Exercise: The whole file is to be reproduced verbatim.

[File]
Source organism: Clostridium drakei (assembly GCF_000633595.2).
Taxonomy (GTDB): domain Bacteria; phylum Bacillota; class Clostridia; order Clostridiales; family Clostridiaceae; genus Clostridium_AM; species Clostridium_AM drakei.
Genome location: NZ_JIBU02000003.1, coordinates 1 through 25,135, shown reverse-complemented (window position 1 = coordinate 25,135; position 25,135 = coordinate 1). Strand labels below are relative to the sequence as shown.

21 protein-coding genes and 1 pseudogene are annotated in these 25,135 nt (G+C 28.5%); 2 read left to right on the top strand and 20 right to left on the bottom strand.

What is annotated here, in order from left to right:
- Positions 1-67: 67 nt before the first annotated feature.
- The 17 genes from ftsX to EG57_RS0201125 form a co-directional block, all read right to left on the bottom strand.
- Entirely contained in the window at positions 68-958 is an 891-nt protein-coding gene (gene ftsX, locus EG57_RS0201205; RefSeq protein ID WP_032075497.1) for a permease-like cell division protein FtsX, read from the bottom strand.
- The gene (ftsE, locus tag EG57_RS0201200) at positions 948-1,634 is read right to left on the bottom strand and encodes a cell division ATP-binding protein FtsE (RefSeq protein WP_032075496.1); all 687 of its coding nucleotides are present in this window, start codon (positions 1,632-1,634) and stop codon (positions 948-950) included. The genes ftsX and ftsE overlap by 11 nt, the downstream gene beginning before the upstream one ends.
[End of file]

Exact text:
Source organism: Clostridium drakei (assembly GCF_000633595.2).
Taxonomy (GTDB): domain Bacteria; phylum Bacillota; class Clostridia; order Clostridiales; family Clostridiaceae; genus Clostridium_AM; species Clostridium_AM drakei.
Genome location: NZ_JIBU02000003.1, coordinates 1 through 25,135, shown reverse-complemented (window position 1 = coordinate 25,135; position 25,135 = coordinate 1). Strand labels below are relative to the sequence as shown.

21 protein-coding genes and 1 pseudogene are annotated in these 25,135 nt (G+C 28.5%); 2 read left to right on the top strand and 20 right to left on the bottom strand.

What is annotated here, in order from left to right:
- Positions 1-67: 67 nt before the first annotated feature.
- The 17 genes from ftsX to EG57_RS0201125 form a co-directional block, all read right to left on the bottom strand.
- Entirely contained in the window at positions 68-958 is an 891-nt protein-coding gene (gene ftsX, locus EG57_RS0201205; RefSeq protein ID WP_032075497.1) for a permease-like cell division protein FtsX, read from the bottom strand.
- The gene (ftsE, locus tag EG57_RS0201200) at positions 948-1,634 is read right to left on the bottom strand and encodes a cell division ATP-binding protein FtsE (RefSeq protein WP_032075496.1); all 687 of its coding nucleotides are present in this window, start codon (positions 1,632-1,634) and stop codon (positions 948-950) included. The genes ftsX and ftsE overlap by 11 nt, the downstream gene beginning before the upstream one ends.